Thursday, December 27, 2018

Decorum in American Public Gardens - Tea & Proper Manners

Early American gaiety did not depend solely upon the availability of cold libations and liquors. Some commercial gardens refused to serve alcohol. A public pleasure garden was a privately-owned ornamental ground open to the public as an amusement area & operated as a business. Many of the entrepeneurs who operated these gardens were interested in promoting design & decorum as well as profit.

Pieter Gerrits van Roestraten (1630-1700) Detail of the Tea Service in A Yixing Teapot and a Chinese Porcelain Tete-a-Tete

Tea drinking had been popular in the British American colonies since the mid 17C, when household inventories showed a number of tea wares. Before tea was imported into England & Europe by Dutch traders around 1610, tea was virtually unknown to Westerners, who routinely drank mead, cider, beer, or ale.

English Saltglaze Tea Pot c 1760

When New Yorker John Jones opened his public pleasure garden called Ranelagh Garden in the heart of the city during the summer of 1765, he offered regular breakfasting from 6 - 10 the morning, and served in the genteelest Manner" each afternoon. In the evenings the garden was "illuminated."

On Monday & Thursday evenings, however, he added a concert of music from 6 - 9 followed by fireworks until 10. Guests danced in a "commodious Hall in the Gardens" or met more intimately in smaller "Drawing Rooms" to eat "Gammons, Tongues, Alamode Geef, Tarts,... Cakes." With advance notice, guests even could order complete dinners.

In the 1760s, the British government began to impose taxes on tea in the British American colonies, through the 1765 Stamp Act & the 1767 Townshend Act. Angry colonists started smuggling tea into the colonies. Outraged merchants, shippers, and patriotic locals staged a number of rowdy protests, culminating in the Boston Tea Party of December 1773, followed by other "tea parties" up and down the Atlantic coast.

Josiah Wedgwood in 1765  Success to Trade in America and No Stamp Act

Ironically, just as colonial British Americans were up in arms about taxes on tea, clever British potters were producing pro-America tea pots for export to the colonies which would only stir up revolutionary sentiment & cause colonists to have less need for tea pots.

Throughout the colonies, women pledged publicly at meetings and in newspapers not to drink or serve English-sold tea, until their free rights (and those of their husbands) were restored. (Actually, women did not have free rights in the new nation until 1920, but that's another story.)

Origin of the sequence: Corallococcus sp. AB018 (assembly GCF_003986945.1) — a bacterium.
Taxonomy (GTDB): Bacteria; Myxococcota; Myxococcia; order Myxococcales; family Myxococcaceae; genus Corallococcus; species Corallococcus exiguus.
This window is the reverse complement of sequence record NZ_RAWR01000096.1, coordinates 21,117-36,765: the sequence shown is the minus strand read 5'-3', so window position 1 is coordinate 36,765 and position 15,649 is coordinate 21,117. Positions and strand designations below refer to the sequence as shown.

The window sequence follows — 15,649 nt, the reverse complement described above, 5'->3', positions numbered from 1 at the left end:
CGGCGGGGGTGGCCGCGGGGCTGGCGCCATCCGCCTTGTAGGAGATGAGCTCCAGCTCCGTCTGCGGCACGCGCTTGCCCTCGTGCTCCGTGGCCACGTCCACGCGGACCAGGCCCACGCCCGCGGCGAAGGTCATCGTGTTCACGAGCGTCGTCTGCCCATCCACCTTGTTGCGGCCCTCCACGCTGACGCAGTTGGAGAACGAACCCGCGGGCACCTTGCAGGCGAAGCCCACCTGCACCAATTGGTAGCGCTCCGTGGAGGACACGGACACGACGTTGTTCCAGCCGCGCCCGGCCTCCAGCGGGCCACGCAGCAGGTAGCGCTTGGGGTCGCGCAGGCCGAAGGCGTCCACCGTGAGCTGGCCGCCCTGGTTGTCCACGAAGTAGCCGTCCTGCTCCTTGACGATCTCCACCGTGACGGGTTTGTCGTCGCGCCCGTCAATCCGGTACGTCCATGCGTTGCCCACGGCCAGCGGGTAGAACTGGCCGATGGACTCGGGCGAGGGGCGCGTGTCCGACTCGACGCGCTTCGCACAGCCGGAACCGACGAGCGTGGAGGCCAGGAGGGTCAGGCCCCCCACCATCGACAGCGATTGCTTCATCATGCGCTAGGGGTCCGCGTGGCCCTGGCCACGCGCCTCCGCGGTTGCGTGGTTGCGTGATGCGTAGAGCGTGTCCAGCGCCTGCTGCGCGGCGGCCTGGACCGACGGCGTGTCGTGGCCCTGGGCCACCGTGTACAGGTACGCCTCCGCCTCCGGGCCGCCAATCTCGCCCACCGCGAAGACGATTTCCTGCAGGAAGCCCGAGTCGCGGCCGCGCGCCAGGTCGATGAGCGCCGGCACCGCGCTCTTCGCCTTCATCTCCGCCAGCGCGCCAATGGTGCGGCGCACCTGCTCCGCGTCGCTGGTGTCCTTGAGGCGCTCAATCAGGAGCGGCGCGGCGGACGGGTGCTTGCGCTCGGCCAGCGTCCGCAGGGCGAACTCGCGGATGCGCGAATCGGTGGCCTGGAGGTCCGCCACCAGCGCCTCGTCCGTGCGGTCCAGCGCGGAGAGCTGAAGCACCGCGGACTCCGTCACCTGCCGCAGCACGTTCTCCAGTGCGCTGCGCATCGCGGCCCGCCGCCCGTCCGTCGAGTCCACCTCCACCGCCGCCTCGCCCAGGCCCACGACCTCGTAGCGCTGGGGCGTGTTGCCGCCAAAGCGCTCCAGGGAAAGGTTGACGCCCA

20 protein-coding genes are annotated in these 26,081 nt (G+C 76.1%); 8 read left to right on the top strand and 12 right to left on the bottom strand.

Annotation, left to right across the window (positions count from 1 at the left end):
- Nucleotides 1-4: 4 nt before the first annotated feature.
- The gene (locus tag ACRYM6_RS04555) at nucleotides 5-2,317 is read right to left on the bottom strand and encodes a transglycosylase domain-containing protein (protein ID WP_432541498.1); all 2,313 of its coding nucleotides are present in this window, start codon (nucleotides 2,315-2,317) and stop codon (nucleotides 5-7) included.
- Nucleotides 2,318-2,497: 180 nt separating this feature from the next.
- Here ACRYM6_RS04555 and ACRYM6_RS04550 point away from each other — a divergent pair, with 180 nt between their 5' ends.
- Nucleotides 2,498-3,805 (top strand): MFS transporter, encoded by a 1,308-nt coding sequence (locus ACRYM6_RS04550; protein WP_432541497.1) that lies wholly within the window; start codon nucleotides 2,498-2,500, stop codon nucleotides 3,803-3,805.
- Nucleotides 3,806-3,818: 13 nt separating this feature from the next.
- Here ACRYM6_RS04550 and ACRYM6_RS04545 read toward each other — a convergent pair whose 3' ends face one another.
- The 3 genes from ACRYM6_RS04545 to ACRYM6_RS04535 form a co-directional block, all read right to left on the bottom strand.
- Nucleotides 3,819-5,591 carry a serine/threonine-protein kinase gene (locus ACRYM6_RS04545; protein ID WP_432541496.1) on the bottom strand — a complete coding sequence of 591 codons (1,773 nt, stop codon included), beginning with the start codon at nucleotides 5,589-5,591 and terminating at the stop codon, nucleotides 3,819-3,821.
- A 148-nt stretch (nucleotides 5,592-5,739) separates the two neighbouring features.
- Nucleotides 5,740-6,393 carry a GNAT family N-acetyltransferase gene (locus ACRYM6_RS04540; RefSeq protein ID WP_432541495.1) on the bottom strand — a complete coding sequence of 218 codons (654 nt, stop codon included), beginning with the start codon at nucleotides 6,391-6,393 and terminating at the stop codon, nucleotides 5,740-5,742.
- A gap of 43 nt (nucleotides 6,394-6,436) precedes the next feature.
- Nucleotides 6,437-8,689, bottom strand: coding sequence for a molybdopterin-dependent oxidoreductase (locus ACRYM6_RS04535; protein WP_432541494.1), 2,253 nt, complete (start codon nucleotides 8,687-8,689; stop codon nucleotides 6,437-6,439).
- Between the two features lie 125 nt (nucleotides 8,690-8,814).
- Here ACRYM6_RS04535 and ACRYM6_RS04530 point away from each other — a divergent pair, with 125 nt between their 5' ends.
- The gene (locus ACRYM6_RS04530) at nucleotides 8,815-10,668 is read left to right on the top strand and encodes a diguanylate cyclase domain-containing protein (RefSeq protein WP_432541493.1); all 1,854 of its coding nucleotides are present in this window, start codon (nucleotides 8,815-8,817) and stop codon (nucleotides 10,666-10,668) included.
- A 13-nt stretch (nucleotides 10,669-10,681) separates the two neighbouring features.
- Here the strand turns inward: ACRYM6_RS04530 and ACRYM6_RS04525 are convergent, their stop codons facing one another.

Factors in several American cities refused to accept the tea shipments, once they arrived in the colonies. The protests garnered widespread support for nonimportation and nonconsumption agreements, as the tea boycotts played a vital role in radicalizing the colonial population in the lead-up to war. Tea became a symbol in the colonies. If a man ordered tea, he was a Tory. If he ordered coffee, he was a Patriot.

When the Revolutionary war ended, Americans once again gathered together around the tea table, lasting symbol of their freedom. Moreau de Saint-Méry, a visitor to Philadelphia in the 1790s, noted. "The whole family is united at tea, to which friends, acquaintances, and even strangers are invited."

During the last decades of the 18th century, John Jalland's Garden, also called Staple's Gardens, a tea garden sitting near the harbor in Baltimore, Maryland, specialized in polite social conversation accompanied by formal tea drinking and soothing music. The green niche Jalland carved out of the surrounding city was small but apparently healthy, envigorating, and soothing. "Handsomely laid off...their central situation, salubriety of air...commonly serves to exhilerate the leisurely moments of the weary visitor--while music lends it aid to soften every care...and always provided with the niceties of the season."

Jalland's garden was Baltimore's most conservative. The proprietor offered only tea & coffee to drink, but he did regularly provide music during evenings of "elegant" illumination and continually assured his conservative guests that "no ungenteel people" would be admitted. Most commercial garden owners who built their business by serving alcoholic beverages attempted to maintain some semblence of order and decorum, especially when their gardens served both ladies & gentlemen.

When opening his similar traditional garden in 1798, Frenchman Joseph Corré of Columbia Garden in New York City announced, "as it is his intention to keep good and strict rules, he hopes no person will attempt to be admitted, that would not be agreeable and conduct themselves accordingly."

Men, women, & children flocked to Gray's Gardens on the banks of the Schuykill River in Philadelphia during the last quarter of the 18C. Grey's specialized in coffee & teas accompanied by "relishes." Visitor William Priest noted these on one visit to the garden, "coffee, cheese, sweet cakes, hung beef, sugar, pickled salmon, butter, crackers, ham, cream, and bread. The ladies all declared, it was a most charming relish!"

Gray's Gardens in Philadelphia geared its appeal to those interested in the latest fashion in dress, food, & garden design. Samuel Vaughn, a hit & run English merchant, philosopher, & garden planner, had designed the federal garden with serpentine walkways and other natural elements, when he arrived in Philadelphia in 1784. Vaughn brought a more up-to-date version of English gardening to the United States. He left the new nation in 1789, but his garden legacies & his work to strengthen intellectual life & institutional memory of the early republic survived his departure.

A more traditional commercial garden model, Richard Gray's Chatsworth Garden, sat just north of Baltimore. Owners converted this old, walled private garden into an updated public pleasure garden with the addition of serpentine pathways meandering around the tree-lined perimeters of the grounds. The heart of the garden, however, remained an elegant eight-bed falling terrace garden laid out in geometric symmetry during the 1760s.